The Fresh Loaf

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Forkish 50% Whole Wheat with Biga

Josh_F's picture
Josh_F

Forkish 50% Whole Wheat with Biga

I'm a new enthusiast and have had a few successful loaves, particularly with Forkish's FWSY recipes. I always follow his instructions carefully (including water temps, etc.). But, on this 50% whole wheat loaf with biga, the loaves just didn't seem to spring up in the oven, and the crumb seems dense. I had a similar problem with the Overnight County Brown Levain recipe. The loaves taste great, but the shape and crumb lack the aesthetic beauty of taller, more airy loaves? Is this the crumb and shape one would expect for a 50% whole wheat loaf?

In terms of procedures on these loaves, I mixed the biga and it fermented overnight, rising as expected. I did three folds after mixing the dough, which rose over 3 hours to 3-4 times its height. Proof was about 1 hour or so, and all seemed very well when I put the loaves in the dutch ovens to bake.

One consideration: I checked the oven temp with a store-bought thermometer and believe actual oven temp may be more like 450 vs. 475, so that could be one factor.

Would appreciate any insights or advice.

Ming's picture
Ming

I don't know anything about this recipe, but I have been using a biga preferment lately for my baguette and pizza doughs and I am just couldn't be happier with an oven spring. In fact, it springs so much in the oven that I have to find ways to control the baguette dough by slicing the dough a certain way as it would break all the beautiful ears which piss me off. I see you mention your biga fermented and rising well overnight, which does not sound right to me. My 50% hydration biga usually does not rise at all even after sitting for 48 hours in the fridge but it smells heavenly amazing. Nowadays, I use 40-50% WW for my pizza and baguette doughs, and I bake at 450 F, so I don't think your problems are related to these two things. I initially used a 40-50% biga but I have switched to using a 90-100% biga lately which I like it better. Good luck!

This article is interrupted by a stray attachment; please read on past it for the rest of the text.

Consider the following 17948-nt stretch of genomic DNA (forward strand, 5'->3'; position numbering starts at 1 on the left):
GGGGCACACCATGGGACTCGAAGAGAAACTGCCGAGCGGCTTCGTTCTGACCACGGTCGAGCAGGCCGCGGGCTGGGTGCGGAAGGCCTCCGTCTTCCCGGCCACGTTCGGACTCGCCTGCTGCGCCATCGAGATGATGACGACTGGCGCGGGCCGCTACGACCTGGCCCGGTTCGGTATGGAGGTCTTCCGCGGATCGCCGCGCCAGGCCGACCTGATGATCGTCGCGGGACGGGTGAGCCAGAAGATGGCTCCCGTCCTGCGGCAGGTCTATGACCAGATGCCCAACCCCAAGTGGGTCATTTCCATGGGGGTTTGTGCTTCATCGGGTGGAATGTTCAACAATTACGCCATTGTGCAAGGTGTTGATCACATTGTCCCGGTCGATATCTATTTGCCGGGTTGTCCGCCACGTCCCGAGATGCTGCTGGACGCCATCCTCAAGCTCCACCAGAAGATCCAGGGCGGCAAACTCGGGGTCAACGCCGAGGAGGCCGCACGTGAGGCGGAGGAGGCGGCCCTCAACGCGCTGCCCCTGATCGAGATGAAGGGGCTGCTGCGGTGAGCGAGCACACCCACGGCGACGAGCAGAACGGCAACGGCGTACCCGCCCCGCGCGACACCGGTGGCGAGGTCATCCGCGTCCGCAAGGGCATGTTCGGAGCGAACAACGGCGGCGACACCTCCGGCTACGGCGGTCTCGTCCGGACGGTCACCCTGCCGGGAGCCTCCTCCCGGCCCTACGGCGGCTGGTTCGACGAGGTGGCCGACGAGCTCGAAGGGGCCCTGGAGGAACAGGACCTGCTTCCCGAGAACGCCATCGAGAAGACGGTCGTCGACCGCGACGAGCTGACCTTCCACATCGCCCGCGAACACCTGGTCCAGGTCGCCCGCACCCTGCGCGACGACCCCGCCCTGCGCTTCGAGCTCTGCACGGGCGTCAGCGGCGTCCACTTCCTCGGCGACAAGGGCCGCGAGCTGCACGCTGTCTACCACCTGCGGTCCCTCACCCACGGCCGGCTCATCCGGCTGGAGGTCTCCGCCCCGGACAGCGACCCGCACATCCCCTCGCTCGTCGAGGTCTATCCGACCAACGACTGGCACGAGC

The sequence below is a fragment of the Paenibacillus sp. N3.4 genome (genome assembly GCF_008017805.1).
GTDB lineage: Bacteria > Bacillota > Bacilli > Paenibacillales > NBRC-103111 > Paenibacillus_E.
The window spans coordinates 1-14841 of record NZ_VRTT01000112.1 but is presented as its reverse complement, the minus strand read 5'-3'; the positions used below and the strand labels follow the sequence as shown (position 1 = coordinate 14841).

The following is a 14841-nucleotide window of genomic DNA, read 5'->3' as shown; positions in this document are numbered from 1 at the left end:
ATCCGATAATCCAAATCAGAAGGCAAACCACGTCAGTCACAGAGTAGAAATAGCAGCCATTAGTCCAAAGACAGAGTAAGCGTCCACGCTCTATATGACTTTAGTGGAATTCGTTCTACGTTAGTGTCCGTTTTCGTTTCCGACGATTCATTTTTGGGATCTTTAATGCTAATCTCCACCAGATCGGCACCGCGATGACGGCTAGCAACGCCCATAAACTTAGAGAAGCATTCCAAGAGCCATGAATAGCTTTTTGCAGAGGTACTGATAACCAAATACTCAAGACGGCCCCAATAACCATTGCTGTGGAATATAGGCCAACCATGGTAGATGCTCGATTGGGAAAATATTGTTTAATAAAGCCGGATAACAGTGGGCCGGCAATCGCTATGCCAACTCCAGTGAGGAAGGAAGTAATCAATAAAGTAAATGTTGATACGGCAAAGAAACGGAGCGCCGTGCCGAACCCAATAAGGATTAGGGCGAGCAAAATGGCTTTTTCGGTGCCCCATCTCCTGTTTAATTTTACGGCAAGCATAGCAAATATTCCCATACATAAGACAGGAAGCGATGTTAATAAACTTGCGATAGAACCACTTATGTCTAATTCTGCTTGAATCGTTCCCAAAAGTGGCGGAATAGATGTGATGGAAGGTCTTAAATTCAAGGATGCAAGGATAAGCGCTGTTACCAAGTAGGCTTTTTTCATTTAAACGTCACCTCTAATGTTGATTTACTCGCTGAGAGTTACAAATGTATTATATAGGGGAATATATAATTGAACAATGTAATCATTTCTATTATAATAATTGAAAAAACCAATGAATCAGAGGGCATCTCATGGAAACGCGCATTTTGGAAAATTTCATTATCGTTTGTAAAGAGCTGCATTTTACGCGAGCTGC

jl's picture
jl

The uncut loaf has a large dent in it, which means it's collapsed. No ears anywhere either. Doughs with large percentages of whole grain flour are less extensible than white flour doughs, which will result in large cracks when underproofed. Aim somewhere in between.

Benito's picture
Benito

Generally speaking in terms of final shape of the baked loaf if it turns out flat, collapsed and without much of an opened score, then the likely cause of over fermentation which I believe is the case with your loaf.  With that much whole grain in the dough, it is ferment much faster than a dough without as much, so your bulk and final proof need to be adjusted to avoid over fermentation. 

Benny

trailrunner's picture
trailrunner

That’s way too much for your bulk ferment. The adage that can’t be repeated often enough “ watch the dough not the clock”. All of the formulas in books like Forkish and others are based on their flour in their bakery . Won’t be anything like  that at your house. I never ever pay any attention to times or temps when using anyone’s formulas. I adapt as I go along based on how my dough looks and feels. 

Benny uses a small jar with a piece of dough in it to gauge his rise. Try doing that if you aren’t sure better too little bulk than too much as your dough ran out of gas… literally. Good luck c